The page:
Total Joint Revision

A total joint revision is a surgery to replace an existing artificial joint with a new one. It may also be called a repeat joint replacement.

Joint revision surgery may be necessary to simply replace a worn-out implant. Some artificial joints may last 15 or 20 years, while others may need replacing within just a few years.

Other reasons for joint revision may include infection, loosening or dislocation, poor position of the initial implant or bone loss.

Because of the many different reasons a revision joint replacement may need to be done, each case must be treated on an individual basis. Not all revisions will require replacing all parts of the implant. In some cases, parts of the original implant may still be in perfect condition while others may need to be replaced.

Revision joint replacements can be more complicated than the original procedure because of scar tissue formation, loss of normal bone, and difficulty removing implants that are not loose. The general risks of revision joint replacement are similar to a standard joint replacement, but the expected results of a revision may not be as optimistic as with the first replacement.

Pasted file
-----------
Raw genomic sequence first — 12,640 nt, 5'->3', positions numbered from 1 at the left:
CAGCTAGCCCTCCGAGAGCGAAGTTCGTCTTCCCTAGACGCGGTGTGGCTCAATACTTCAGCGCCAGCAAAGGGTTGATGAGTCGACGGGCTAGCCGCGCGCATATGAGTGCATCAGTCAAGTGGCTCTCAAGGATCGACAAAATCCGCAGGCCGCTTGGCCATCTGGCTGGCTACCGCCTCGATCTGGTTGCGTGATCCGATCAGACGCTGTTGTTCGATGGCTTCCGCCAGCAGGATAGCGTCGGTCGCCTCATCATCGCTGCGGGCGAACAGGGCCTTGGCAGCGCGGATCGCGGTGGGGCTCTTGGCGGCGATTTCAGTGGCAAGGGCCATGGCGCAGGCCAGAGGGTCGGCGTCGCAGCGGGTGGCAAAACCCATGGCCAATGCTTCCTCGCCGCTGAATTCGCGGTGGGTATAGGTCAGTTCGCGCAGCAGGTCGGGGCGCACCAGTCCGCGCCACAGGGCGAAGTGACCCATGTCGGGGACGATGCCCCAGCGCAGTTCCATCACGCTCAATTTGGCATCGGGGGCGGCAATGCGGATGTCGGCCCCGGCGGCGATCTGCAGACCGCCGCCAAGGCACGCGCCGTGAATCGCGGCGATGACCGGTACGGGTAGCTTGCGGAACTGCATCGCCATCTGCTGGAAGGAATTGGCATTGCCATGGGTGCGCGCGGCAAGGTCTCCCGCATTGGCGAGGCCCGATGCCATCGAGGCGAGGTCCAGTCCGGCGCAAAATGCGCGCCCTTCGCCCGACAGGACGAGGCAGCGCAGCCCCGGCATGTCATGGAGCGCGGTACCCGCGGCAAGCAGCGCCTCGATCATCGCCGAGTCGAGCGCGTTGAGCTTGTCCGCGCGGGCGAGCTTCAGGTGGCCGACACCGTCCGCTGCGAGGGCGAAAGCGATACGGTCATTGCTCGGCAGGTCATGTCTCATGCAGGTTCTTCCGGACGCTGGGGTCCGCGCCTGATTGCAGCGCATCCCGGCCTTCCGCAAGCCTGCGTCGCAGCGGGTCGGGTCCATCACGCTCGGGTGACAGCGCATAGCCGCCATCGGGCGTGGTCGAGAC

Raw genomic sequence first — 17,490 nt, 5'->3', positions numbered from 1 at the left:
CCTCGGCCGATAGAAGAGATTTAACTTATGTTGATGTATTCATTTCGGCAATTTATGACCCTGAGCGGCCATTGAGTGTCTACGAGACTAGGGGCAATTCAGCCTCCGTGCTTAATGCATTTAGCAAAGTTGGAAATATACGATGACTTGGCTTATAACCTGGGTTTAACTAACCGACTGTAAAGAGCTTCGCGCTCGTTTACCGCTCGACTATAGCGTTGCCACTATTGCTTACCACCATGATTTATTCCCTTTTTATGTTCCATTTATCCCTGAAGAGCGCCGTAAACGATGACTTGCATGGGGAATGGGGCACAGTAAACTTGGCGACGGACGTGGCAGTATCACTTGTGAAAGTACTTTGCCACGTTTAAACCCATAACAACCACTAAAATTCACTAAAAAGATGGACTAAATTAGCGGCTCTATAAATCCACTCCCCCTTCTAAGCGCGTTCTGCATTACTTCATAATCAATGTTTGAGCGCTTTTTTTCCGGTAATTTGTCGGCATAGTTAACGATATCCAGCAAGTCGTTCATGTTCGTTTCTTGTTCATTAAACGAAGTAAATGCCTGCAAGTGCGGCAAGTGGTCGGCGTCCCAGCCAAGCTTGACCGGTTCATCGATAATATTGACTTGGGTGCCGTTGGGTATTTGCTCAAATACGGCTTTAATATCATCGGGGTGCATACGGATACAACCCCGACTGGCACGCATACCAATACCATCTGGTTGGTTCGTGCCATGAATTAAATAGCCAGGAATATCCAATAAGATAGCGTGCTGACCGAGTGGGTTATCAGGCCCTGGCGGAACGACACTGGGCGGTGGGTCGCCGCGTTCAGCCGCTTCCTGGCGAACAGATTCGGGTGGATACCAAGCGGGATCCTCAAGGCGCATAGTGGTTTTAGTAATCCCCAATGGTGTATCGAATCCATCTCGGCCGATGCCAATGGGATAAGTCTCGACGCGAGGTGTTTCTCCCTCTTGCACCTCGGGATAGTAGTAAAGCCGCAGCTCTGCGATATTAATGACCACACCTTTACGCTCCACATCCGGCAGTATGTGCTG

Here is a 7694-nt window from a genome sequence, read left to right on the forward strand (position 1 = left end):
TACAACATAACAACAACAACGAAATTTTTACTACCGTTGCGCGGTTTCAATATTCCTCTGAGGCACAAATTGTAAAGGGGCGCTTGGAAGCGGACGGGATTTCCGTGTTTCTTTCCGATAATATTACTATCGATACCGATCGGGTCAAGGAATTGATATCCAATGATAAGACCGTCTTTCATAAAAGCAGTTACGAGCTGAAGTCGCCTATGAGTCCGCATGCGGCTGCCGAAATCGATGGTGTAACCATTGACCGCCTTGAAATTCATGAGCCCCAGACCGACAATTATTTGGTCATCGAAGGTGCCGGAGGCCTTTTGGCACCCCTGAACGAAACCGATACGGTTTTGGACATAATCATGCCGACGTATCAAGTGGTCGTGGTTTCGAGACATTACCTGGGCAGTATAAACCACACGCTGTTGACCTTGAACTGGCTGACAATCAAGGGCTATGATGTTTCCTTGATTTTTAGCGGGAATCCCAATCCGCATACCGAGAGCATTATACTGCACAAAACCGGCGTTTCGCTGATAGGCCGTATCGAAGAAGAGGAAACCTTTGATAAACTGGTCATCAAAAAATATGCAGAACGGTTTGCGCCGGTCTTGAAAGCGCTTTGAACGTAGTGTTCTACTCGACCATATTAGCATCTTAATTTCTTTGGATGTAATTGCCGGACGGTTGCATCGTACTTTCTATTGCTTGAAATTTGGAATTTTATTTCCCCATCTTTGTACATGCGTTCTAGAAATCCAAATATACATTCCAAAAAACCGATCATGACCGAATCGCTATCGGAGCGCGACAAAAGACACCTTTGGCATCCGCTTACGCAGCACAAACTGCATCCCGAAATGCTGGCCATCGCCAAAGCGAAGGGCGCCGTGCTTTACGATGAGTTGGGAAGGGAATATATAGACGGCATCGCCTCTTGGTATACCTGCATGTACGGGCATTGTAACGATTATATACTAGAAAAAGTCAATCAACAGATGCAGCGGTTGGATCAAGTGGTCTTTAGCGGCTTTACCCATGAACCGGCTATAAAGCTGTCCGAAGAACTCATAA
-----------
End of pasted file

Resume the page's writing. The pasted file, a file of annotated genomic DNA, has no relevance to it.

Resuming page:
Technologies for Total Joint Revision

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What to Expect for Total Joint Revision

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Side Effects and Risk Factors for Total Joint Revision

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Education and Resources for Total Joint Revision

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Learn more about Total Joint Revision

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